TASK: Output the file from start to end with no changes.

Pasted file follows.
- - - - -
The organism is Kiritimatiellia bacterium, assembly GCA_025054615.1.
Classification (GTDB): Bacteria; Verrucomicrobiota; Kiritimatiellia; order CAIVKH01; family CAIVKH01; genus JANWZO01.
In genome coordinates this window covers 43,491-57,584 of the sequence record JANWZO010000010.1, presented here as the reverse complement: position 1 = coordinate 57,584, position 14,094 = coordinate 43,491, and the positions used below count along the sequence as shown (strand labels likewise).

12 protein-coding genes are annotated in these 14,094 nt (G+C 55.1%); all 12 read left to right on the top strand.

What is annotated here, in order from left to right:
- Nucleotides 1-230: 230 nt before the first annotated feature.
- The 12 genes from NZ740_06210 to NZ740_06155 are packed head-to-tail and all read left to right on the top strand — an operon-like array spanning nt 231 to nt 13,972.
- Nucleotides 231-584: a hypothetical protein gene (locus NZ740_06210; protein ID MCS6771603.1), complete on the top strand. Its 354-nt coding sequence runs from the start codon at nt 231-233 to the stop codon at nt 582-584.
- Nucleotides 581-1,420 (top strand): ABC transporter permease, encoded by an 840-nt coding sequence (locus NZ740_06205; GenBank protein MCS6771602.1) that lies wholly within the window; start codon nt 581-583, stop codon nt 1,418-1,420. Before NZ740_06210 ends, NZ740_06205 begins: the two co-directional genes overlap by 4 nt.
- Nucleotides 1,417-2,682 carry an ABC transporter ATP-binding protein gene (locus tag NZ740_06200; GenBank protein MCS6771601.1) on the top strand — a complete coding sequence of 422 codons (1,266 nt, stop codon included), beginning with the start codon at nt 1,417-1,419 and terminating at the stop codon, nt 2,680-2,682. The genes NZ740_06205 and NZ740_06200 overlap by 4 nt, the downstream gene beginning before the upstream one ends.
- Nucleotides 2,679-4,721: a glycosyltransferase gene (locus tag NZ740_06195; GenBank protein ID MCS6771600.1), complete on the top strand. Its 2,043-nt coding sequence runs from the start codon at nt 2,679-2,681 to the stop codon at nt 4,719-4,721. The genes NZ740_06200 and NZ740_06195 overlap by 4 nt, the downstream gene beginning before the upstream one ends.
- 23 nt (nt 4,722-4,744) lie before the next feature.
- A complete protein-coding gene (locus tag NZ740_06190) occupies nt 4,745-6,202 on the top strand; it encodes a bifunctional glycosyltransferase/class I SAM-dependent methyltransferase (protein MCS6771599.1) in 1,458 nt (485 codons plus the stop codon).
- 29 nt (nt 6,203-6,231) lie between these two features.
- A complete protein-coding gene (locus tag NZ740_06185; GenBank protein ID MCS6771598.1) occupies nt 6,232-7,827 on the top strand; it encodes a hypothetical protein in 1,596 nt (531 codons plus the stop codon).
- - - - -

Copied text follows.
The organism is Kiritimatiellia bacterium, assembly GCA_025054615.1.
Classification (GTDB): Bacteria; Verrucomicrobiota; Kiritimatiellia; order CAIVKH01; family CAIVKH01; genus JANWZO01.
In genome coordinates this window covers 43,491-57,584 of the sequence record JANWZO010000010.1, presented here as the reverse complement: position 1 = coordinate 57,584, position 14,094 = coordinate 43,491, and the positions used below count along the sequence as shown (strand labels likewise).

12 protein-coding genes are annotated in these 14,094 nt (G+C 55.1%); all 12 read left to right on the top strand.

What is annotated here, in order from left to right:
- Nucleotides 1-230: 230 nt before the first annotated feature.
- The 12 genes from NZ740_06210 to NZ740_06155 are packed head-to-tail and all read left to right on the top strand — an operon-like array spanning nt 231 to nt 13,972.
- Nucleotides 231-584: a hypothetical protein gene (locus NZ740_06210; protein ID MCS6771603.1), complete on the top strand. Its 354-nt coding sequence runs from the start codon at nt 231-233 to the stop codon at nt 582-584.
- Nucleotides 581-1,420 (top strand): ABC transporter permease, encoded by an 840-nt coding sequence (locus NZ740_06205; GenBank protein MCS6771602.1) that lies wholly within the window; start codon nt 581-583, stop codon nt 1,418-1,420. Before NZ740_06210 ends, NZ740_06205 begins: the two co-directional genes overlap by 4 nt.
- Nucleotides 1,417-2,682 carry an ABC transporter ATP-binding protein gene (locus tag NZ740_06200; GenBank protein MCS6771601.1) on the top strand — a complete coding sequence of 422 codons (1,266 nt, stop codon included), beginning with the start codon at nt 1,417-1,419 and terminating at the stop codon, nt 2,680-2,682. The genes NZ740_06205 and NZ740_06200 overlap by 4 nt, the downstream gene beginning before the upstream one ends.
- Nucleotides 2,679-4,721: a glycosyltransferase gene (locus tag NZ740_06195; GenBank protein ID MCS6771600.1), complete on the top strand. Its 2,043-nt coding sequence runs from the start codon at nt 2,679-2,681 to the stop codon at nt 4,719-4,721. The genes NZ740_06200 and NZ740_06195 overlap by 4 nt, the downstream gene beginning before the upstream one ends.
- 23 nt (nt 4,722-4,744) lie before the next feature.
- A complete protein-coding gene (locus tag NZ740_06190) occupies nt 4,745-6,202 on the top strand; it encodes a bifunctional glycosyltransferase/class I SAM-dependent methyltransferase (protein MCS6771599.1) in 1,458 nt (485 codons plus the stop codon).
- 29 nt (nt 6,203-6,231) lie between these two features.
- A complete protein-coding gene (locus tag NZ740_06185; GenBank protein ID MCS6771598.1) occupies nt 6,232-7,827 on the top strand; it encodes a hypothetical protein in 1,596 nt (531 codons plus the stop codon).